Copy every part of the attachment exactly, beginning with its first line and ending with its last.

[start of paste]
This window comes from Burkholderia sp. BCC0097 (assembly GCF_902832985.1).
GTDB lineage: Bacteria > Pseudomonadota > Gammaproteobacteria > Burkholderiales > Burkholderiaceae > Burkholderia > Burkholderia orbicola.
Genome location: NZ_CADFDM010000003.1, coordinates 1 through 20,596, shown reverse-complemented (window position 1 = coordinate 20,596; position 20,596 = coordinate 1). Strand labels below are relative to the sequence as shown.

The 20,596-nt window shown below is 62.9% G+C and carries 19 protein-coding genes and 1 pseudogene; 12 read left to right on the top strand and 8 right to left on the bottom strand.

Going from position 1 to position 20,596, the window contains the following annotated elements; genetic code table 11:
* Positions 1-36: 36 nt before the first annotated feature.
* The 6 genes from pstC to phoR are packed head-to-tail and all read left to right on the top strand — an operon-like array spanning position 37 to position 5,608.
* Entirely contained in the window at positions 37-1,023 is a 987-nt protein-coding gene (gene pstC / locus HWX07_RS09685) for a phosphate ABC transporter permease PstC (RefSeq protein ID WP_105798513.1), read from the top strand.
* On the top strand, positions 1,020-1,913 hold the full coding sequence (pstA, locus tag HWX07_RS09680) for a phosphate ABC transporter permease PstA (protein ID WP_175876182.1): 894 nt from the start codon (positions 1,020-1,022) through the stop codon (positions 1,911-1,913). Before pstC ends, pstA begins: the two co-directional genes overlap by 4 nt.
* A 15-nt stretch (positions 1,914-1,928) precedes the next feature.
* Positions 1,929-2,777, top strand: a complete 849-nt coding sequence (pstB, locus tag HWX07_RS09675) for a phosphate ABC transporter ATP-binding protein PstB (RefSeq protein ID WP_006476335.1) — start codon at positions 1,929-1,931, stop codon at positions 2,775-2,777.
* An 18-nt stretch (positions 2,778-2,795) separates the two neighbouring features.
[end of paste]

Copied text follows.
This window comes from Burkholderia sp. BCC0097 (assembly GCF_902832985.1).
GTDB lineage: Bacteria > Pseudomonadota > Gammaproteobacteria > Burkholderiales > Burkholderiaceae > Burkholderia > Burkholderia orbicola.
Genome location: NZ_CADFDM010000003.1, coordinates 1 through 20,596, shown reverse-complemented (window position 1 = coordinate 20,596; position 20,596 = coordinate 1). Strand labels below are relative to the sequence as shown.

The 20,596-nt window shown below is 62.9% G+C and carries 19 protein-coding genes and 1 pseudogene; 12 read left to right on the top strand and 8 right to left on the bottom strand.

Going from position 1 to position 20,596, the window contains the following annotated elements; genetic code table 11:
* Positions 1-36: 36 nt before the first annotated feature.
* The 6 genes from pstC to phoR are packed head-to-tail and all read left to right on the top strand — an operon-like array spanning position 37 to position 5,608.
* Entirely contained in the window at positions 37-1,023 is a 987-nt protein-coding gene (gene pstC / locus HWX07_RS09685) for a phosphate ABC transporter permease PstC (RefSeq protein ID WP_105798513.1), read from the top strand.
* On the top strand, positions 1,020-1,913 hold the full coding sequence (pstA, locus tag HWX07_RS09680) for a phosphate ABC transporter permease PstA (protein ID WP_175876182.1): 894 nt from the start codon (positions 1,020-1,022) through the stop codon (positions 1,911-1,913). Before pstC ends, pstA begins: the two co-directional genes overlap by 4 nt.
* A 15-nt stretch (positions 1,914-1,928) precedes the next feature.
* Positions 1,929-2,777, top strand: a complete 849-nt coding sequence (pstB, locus tag HWX07_RS09675) for a phosphate ABC transporter ATP-binding protein PstB (RefSeq protein ID WP_006476335.1) — start codon at positions 1,929-1,931, stop codon at positions 2,775-2,777.
* An 18-nt stretch (positions 2,778-2,795) separates the two neighbouring features.